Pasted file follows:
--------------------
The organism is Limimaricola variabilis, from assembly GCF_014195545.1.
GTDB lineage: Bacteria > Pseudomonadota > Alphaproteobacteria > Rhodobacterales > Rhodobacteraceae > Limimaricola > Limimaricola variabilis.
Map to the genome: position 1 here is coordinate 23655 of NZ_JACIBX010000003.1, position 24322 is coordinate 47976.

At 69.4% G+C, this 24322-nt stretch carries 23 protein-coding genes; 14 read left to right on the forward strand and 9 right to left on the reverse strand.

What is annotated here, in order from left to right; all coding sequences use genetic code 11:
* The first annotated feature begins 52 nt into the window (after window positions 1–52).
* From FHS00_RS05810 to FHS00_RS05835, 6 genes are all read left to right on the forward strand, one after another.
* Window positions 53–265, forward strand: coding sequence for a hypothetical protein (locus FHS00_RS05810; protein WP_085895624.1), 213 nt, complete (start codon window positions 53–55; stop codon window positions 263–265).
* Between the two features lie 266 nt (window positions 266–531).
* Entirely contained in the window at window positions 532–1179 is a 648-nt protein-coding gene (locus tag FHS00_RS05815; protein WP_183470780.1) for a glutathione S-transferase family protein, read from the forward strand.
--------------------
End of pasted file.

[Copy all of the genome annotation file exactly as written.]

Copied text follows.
The organism is Limimaricola variabilis, from assembly GCF_014195545.1.
GTDB lineage: Bacteria > Pseudomonadota > Alphaproteobacteria > Rhodobacterales > Rhodobacteraceae > Limimaricola > Limimaricola variabilis.
Map to the genome: position 1 here is coordinate 23655 of NZ_JACIBX010000003.1, position 24322 is coordinate 47976.

At 69.4% G+C, this 24322-nt stretch carries 23 protein-coding genes; 14 read left to right on the forward strand and 9 right to left on the reverse strand.

What is annotated here, in order from left to right; all coding sequences use genetic code 11:
* The first annotated feature begins 52 nt into the window (after window positions 1–52).
* From FHS00_RS05810 to FHS00_RS05835, 6 genes are all read left to right on the forward strand, one after another.
* Window positions 53–265, forward strand: coding sequence for a hypothetical protein (locus FHS00_RS05810; protein WP_085895624.1), 213 nt, complete (start codon window positions 53–55; stop codon window positions 263–265).
* Between the two features lie 266 nt (window positions 266–531).
* Entirely contained in the window at window positions 532–1179 is a 648-nt protein-coding gene (locus tag FHS00_RS05815; protein WP_183470780.1) for a glutathione S-transferase family protein, read from the forward strand.